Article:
Colin Barnett calls for ‘nation-building’ gas pipeline link

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John FlintThe West Australian
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Former premier Colin Barnett.
Camera IconFormer premier Colin Barnett. Credit: Richard Hatherly

Former WA premier Colin Barnett has broken his silence to make a passionate call for a “nation-building” gas pipeline to link the east and west coasts of Australia.

Mr Barnett, who has been keeping a low profile since losing the March election, said political leaders in the east had failed to grasp an obvious solution to their energy crisis.

“I just find it ludicrous that we have gas shortages on the east coast and we have this world-class gas resource on Australia’s west coast and we’re not using it for Australia,” he said.

“Maybe, if anybody wants a real nation-building project we should be looking at transporting that gas across country, as happens in Europe, North America and Russia and everywhere else. There is nothing secret and difficult about building a gas pipeline.”

Speaking for the first time this weekend since his political downfall, Mr Barnett also revealed:

He was not going to do a “Tony Abbott” and be a source of interference for Opposition Leader Mike Nahan.

He had stressed to Prime Minister Malcolm Turnbull before the election that all West Australians understood the mechanics behind the GST carve-up and the State’s woeful return.

A future WA Government might decide to leave the resources in the ground.

On the gas pipeline idea, Mr Barnett said it made no sense for the east coast to be looking at other solutions when there was abundant gas here.

“We will be the biggest gas exporter in the form of LNG by the end of this decade,” he said.

“From outside Australia it just looks stupid. We have a gas shortage on the east coast, prices going through the roof, industry pulling out because they don’t have long-term gas supply and (they) are talking about trying to subsidise coal stations when we have this massive resource the rest of the world is buying and we are not using it ourselves (apart from in WA).”

Mr Barnett said WA’s resources policy and the State’s relationship with Asia were two issues that he would remain interested in for the duration of his time in State Parliament.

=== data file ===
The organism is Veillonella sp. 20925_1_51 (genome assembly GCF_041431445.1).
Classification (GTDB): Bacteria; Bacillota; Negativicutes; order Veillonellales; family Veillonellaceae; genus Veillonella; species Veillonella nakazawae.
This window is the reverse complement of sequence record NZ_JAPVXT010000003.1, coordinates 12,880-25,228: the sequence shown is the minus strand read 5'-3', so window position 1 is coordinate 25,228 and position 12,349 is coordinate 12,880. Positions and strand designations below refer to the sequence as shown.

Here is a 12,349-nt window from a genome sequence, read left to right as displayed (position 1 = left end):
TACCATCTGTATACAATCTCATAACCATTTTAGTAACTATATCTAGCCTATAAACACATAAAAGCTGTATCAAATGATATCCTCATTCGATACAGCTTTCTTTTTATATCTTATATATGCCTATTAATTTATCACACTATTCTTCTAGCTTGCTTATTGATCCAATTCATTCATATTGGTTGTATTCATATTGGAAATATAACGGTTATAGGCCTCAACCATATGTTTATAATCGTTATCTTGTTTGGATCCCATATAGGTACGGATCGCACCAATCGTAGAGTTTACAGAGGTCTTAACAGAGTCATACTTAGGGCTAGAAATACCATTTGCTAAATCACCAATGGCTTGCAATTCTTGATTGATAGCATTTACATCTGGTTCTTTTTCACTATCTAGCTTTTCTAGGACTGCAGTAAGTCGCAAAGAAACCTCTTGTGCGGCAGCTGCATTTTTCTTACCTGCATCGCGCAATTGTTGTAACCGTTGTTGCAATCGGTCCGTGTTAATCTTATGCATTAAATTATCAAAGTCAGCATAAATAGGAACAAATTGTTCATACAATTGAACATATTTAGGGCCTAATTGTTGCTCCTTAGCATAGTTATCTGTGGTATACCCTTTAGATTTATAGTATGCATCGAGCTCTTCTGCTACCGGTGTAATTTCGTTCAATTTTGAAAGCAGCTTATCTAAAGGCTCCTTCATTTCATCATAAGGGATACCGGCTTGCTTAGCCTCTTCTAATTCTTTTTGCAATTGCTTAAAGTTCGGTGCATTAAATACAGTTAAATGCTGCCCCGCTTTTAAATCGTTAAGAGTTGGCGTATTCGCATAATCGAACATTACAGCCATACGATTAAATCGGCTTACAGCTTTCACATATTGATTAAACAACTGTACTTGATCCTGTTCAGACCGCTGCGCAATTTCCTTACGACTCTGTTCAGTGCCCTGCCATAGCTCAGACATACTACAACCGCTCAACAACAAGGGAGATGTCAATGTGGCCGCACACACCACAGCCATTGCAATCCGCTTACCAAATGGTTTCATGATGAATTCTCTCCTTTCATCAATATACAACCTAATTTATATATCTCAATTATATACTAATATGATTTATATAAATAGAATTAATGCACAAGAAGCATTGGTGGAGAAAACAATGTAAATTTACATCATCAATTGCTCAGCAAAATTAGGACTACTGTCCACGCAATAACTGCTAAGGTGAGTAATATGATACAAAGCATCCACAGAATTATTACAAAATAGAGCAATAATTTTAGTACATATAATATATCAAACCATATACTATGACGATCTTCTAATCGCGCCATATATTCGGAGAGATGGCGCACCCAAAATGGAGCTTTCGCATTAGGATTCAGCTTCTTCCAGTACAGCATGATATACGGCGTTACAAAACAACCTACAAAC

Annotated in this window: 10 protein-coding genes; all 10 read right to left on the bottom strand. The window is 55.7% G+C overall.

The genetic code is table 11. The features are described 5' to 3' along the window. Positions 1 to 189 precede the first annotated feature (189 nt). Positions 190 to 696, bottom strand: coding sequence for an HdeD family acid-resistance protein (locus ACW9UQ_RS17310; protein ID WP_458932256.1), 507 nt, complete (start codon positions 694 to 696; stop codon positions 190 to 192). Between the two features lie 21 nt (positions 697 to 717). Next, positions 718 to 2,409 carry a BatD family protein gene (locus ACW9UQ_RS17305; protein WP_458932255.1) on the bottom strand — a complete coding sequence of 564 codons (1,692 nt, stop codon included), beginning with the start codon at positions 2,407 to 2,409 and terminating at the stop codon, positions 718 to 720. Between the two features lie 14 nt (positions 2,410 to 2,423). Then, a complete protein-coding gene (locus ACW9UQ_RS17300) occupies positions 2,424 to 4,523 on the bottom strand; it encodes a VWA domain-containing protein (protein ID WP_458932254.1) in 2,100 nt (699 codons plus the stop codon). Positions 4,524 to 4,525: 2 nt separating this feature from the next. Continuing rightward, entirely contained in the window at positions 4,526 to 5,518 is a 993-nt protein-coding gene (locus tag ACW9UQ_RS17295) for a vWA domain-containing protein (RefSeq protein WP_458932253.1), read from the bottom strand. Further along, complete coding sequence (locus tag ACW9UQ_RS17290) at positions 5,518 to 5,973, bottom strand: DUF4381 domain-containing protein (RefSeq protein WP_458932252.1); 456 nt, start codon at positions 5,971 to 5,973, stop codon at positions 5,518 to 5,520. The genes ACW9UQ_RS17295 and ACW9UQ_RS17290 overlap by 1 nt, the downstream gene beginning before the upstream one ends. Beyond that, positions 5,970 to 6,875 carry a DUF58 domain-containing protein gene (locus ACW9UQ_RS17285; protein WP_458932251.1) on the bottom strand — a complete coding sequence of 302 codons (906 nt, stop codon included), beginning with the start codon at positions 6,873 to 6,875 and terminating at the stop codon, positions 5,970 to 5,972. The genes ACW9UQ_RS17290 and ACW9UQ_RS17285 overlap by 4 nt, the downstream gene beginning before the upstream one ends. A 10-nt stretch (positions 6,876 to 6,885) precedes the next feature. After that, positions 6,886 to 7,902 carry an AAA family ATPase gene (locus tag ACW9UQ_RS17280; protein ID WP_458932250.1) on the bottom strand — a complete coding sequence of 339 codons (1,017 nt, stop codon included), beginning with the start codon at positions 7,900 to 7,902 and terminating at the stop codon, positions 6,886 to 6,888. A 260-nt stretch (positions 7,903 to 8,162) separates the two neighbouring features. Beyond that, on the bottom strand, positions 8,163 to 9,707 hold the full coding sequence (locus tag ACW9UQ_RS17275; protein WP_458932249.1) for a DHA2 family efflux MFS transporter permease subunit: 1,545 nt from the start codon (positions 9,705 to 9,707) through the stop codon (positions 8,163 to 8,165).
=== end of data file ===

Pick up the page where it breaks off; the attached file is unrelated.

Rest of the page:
“At the moment I am just enjoying being the Member for Cottesloe ... I’m not going to dabble in local political issues, so I am not going to be a Tony Abbott.”

Mr Barnett remains outspoken on the inequity of the GST distribution, which he believes played a major part in his government’s landslide defeat.

“The point I made to Malcolm Turnbull when he was here was: please Malcolm, please understand that people here understand this in detail. They are not going to be fobbed off and that’s what is happening.

VideoMr Barnett stood down as Liberal leader but refused to say when he'd leave parliament

“Repeatedly West Australians are being told it is up to the States (to fix it). That has never, ever been the case and I was saying that five years ago. And that’s what I think irritated people. They were being told something they knew was not true. And repeatedly told it.”

His advice to Mr Turnbull was to “work out the policy first, and worry about the politics second”.

“I think allocating the GST on a population basis is the correct policy,” Mr Barnett said.

“At one stage the four big States did accept it — NSW, Victoria, Queensland and WA. That’s 90 per cent of Australia’s population and 90 per cent of Australia’s economy. You then have to say how do you get there and a slow gradual transition would do it.

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“The GST collects about $60 billion a year so maybe allocate $55 billion on a population basis and hold $5 billion back to help the weaker States ... maybe the Commonwealth could pick up responsibility for its Territory, the Northern Territory, instead of leaving the States to fund the Northern Territory.”

If there is no solution, Mr Barnett saw a time when a WA government might see no gain in expanding its resources industry, a move that would rebound on the Federal Government through lost taxes.

“I’m not advocating that, I am just putting out an observation that at some stage a government is going to say: What is the point of depleting our natural resources when we derive no net gain from it?” he said.

“What we extract and get in royalties is basically taken away through the GST process. Why keep growing the industry when there is no flow-on benefit to Western Australians who legally own the minerals?” - The Sunday Times

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